Trading Around News Time

July 26, 2014

Trading when the news is released as a binary options trader can be risky.

In forex trading, managing risk is relatively simple in that you can adjust your stop-loss to a given pip value and if you’re wrong and your stop is hit then you’re out just a little bit. If you take trades in both directions, with relatively tight stops and take-profit levels multiple times the magnitude of these stop-losses (e.g., stop-loss of five pips in each direction, but a take-profit of twenty pips each way), then in order to win the trade all you need is for the market to move sufficiently enough in either direction.

But in trading short-term binaries on offshore brokers, the risk is already built into the instrument itself. Typically, if you lose, you’re out the 100% investment size. If you win, then you receive back your initial investment plus an addition percentage less than what you invested (usually 70%-90%). So if you invest the same amount you must win more often than you lose otherwise your bottom line will be negative. Consequently, you have to be picky in your trades because all that matters is if you win or lose, not the typical means of determining trading profitability, which is usually the extent to which you win or lose (in currency trading this is measured in pip amounts).

So if you’re trading around news time, it’s best to stay out before the announcement because technical cues tend to easily break down when news is released. Accordingly, you’re essentially left with a 50-50 shot of winning. That, as mentioned in preceding paragraph, does not represent favorable odds under this particular form of trading that I’m undertaking. And you also want to wait for the market to stabilize itself before considering further trades.

In this set up, it was directly after news time, typically 8:30AM EST for the United States, as was the case in this market situation. As you can see, just durable and cap goods data releases.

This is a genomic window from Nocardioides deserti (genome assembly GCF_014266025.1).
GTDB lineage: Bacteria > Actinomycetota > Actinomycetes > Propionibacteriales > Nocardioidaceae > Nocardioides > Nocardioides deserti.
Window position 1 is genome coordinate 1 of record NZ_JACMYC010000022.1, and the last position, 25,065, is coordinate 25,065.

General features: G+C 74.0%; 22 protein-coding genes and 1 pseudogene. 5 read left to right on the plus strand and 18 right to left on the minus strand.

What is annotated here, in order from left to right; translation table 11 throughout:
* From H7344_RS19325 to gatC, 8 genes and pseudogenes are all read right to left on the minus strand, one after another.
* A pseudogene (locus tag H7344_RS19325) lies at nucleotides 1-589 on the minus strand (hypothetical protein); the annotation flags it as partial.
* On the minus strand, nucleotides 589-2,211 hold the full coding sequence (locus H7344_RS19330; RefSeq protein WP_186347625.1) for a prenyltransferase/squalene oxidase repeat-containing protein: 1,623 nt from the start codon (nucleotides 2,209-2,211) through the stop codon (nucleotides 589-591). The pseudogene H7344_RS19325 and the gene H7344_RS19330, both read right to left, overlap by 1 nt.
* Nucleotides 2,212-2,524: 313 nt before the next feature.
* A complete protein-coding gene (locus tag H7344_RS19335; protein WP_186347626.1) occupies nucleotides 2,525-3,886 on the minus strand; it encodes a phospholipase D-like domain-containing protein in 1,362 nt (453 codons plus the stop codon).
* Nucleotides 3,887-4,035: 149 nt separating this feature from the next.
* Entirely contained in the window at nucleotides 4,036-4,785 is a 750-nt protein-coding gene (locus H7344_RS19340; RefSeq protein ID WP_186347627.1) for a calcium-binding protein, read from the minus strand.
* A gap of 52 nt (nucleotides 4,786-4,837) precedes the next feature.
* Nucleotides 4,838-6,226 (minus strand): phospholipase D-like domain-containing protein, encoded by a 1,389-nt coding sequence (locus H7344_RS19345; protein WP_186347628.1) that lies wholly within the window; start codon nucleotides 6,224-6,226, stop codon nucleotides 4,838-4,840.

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The market took the news ambivalently, going up, down, and eventually settling in the green, as can be represented by the “freak out” candle with large top and bottom wicks. Overall, it had a 15-16 pip range (from top wick to bottom wick). That’s not actually too large, given after all the news announcement is relatively minor overall.

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The next candle would give a clue as to how the market would break. At this point, I was in the early stages of considering a put option at support 1 – 1.34410. The 8:40 candle gave positive info about that possibility. It did wick about three pips above, with a minimal body and short lower wick. This suggested that there was still a decent amount of buying force interested in bringing the Euro back above this level.

But it did hold, and held again on the next candle, this time with an even smaller upper wick. This was enough to suggest to me that this trade had a favorable chance of working out. So I got into a put option on the touch of 1.34410 on the 8:50 candle.

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Despite this trade going against me by a couple pips early on, this ended up working fantastically. I was up by fourteen pips at one point, before settling for an eight-pip winner by expiration.

To effectively trade the news, I feel the best strategy is to simply not trade it in the sense that you wait it out and let the market regain its semblance of normality. Only when the asset shows indications that it is reclaiming its fidelity to technical cues should you begin to proceed with your trading as intended. And that’s precisely the type of thinking I took when taking the trade expounded in this particular market scenario.